3. First Report from The Committee of Secrecy of the House of Commons WITH Inquiry Into the Cases of Messrs. Muir and Palmer. House of Lords, April 15, 1794. Contained in An Impartial Report of the Debates that occur in the Two House of Parliament. By William Woodall and Assistants. Volume 3. London, 1794.
4. Report from The Committee of Secrecy, To whom the several Papers, which were presented (sealed up) to The House by Mr. Secretary Dundas, upon the 23d day of January 1799, by His Majesty’s Command, were referred; relating to Seditions Societies, &c. reported by Mr. Secretary Dundas, 15th March 1799 WITH Two Reports from the Committee of Secrecy… relative to the State of Ireland, and to the Proceedings of certain disaffected Persons in both Parts of the United Kingdom, 13th April & 15th April, 1801, Reported by the Right Honourable Thomas Pelham. Contained in Reports from Committees of the House of Commons. Volume X. Miscellaneous Subjects: 1785-1801. House of Commons, 1803.
5. Proceedings on the Trial of Thomas Muir, Esq. the younger, for Sedition, A.D. 1793. Contained in State Trials, by Thomas Jones Howell, Volume XXIII. London 1817.
6. Proceedings on the Trial of Rev. Thomas Fyshe Palmer, for Seditious Practices, A.D. 1793. Contained in State Trials, by Thomas Jones Howell, Volume XXIII. London 1817.
7. Proceedings against Alexander Scott, for Sedition, A.D. 1794. Contained in State Trials, by Thomas Jones Howell, Volume XXIII. London 1817.
8. Proceedings on the Trial of William Skirving, for Sedition, A.D. 1794. Contained in State Trials, by Thomas Jones Howell, Volume XXIII. London 1817.
9. Proceedings on the Trial of Maurice Margarot, for Seditious Practices, A.D. 1794. Contained in State Trials, by Thomas Jones Howell, Volume XXIII. London 1817.
10. Proceedings in the Case of Charles Sinclair, for Sedition, A.D. 1794. Contained in State Trials, by Thomas Jones Howell, Volume XXIII. London 1817.
11. Proceedings on the Trial of Joseph Gerrald, for Sedition, A.D. 1794, [with] Vide Addenda. Contained in State Trials, by Thomas Jones Howell, Volume XXIII. London 1817.
12. Memoirs and Trials of the Political Martyrs of Scotland; Persecuted during the Years 1793-4-5. Contained in Tait’s Edinburgh Magazine, January 1837.
13. The Life of Thomas Muir, Esq. Advocate, younger of Huntershill, near Glasgow, one of the Celebrated Reformers of 1792-93, who was Tried for Sedition before the High Court of Justiciary in Scotland, and Sentenced to Transportation for Fourteen Years. With a Full Report of His Trial [WITH Trial of Maurice Margarot]. By Peter Mackenzie. Glasgow: Muir, Gowans, & Co. Argyll Street; and Wm. Tait, Edinburgh. 1837.
14. The Trial of William Skirving, Secretary to the British Convention, before the High Court of Judiciary, at Edinburgh, on the 6th and 7th January, 1794, for Sedition; with an Original Memoir, and Notes. [With Appendix. Trial of Robert Watt and David Downie for High Treason]. Glasgow: Muir, Gowans, & Co. 42 Argyll Street; Sold by A. Rutherglen & Co. 84 Trongate and Wm. Tait, Edinburgh. 1837.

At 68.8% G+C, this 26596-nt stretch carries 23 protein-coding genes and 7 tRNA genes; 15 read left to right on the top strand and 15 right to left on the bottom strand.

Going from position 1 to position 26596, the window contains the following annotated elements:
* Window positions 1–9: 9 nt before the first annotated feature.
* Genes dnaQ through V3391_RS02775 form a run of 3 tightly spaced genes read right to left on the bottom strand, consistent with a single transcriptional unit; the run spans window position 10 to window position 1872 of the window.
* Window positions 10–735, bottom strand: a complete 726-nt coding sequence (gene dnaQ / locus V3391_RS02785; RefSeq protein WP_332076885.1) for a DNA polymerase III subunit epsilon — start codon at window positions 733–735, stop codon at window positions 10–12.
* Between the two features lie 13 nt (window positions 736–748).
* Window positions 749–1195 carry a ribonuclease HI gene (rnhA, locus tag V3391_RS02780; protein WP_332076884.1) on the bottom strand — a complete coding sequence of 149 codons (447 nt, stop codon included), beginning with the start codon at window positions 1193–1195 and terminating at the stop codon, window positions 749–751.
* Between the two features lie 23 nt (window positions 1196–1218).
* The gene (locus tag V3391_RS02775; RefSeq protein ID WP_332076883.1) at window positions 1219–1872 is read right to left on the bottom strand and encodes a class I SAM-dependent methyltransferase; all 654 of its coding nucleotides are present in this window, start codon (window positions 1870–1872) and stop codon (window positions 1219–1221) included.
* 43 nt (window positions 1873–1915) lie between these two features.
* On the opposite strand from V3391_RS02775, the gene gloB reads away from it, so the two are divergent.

15. The Trial of Joseph Gerald, before the High Court of Justiciary, at Edinburgh, on the 13th and 14th of March, 1794, for Sedition; with an Original Memoir, and Notes. Manchester: Published by A. Heywood. 1840.
16. Sketch of the Life of Joseph Gerald, reprinted from the Magazine of the London Corresponding Society, May, 1797. Contained in The Chartist Circular, Issue No. 12, Glasgow, Saturday, December 14, 1839.
17. The Story of the English Jacobins: being an Account of the Persons Implicated in the Charges of High Treason, 1794. By Edwards Smith. Casey, Petter, Galpin & Co. London. No date . A considerable study of the London Corresponding Society.
18. Case of Maurice Margaret, 13th January 1794. Contained in An Examination of the Trials for Sedition which have hitherto occurred in Scotland. By Lord Cockburn. Volume 2. Edinburgh, David Douglas, 1888.
19. Case of Joseph Gerrald, 3rd, 10th, 13th, and 14th of March 1794, [with] Proceedings in Parliament. Contained in An Examination of the Trials for Sedition which have hitherto occurred in Scotland. By Lord Cockburn. Volume 2. Edinburgh, David Douglas, 1888.
20. Case of Charles Sinclair, February and March 1794. Contained in An Examination of the Trials for Sedition which have hitherto occurred in Scotland. By Lord Cockburn. Volume 2. Edinburgh, David Douglas, 1888. Has an interesting and detailed appendix regarding the raising of funding and subsequent erection of the Calton Hill monument to the Martyrs.
21. The Scotch Martyrs. Edited by F.M. Bladen. Contained in Historical Records of New South Wales, Volume 2, Grose and Paterson, 1793-1795. Government Printer, 1893.
22. Maurice Margarot: A Radical in Two Hemispheres, 1792-1815. By Michael Roe. Contained in the Bulletin of the Institute of Historical Research. University of London, The Athlone Press. Volume XXXI, No. 83, May 1959.
23. The Scottish Martyrs. Their Trials and Transportation to Botany Bay. By Frank Clune. Angus & Robertson, 1969.
24. The Scottish Martyrs. The Story of the Political Reformers of 1793-4. By Wally Macfarlane. A Nunhead Document, 1983.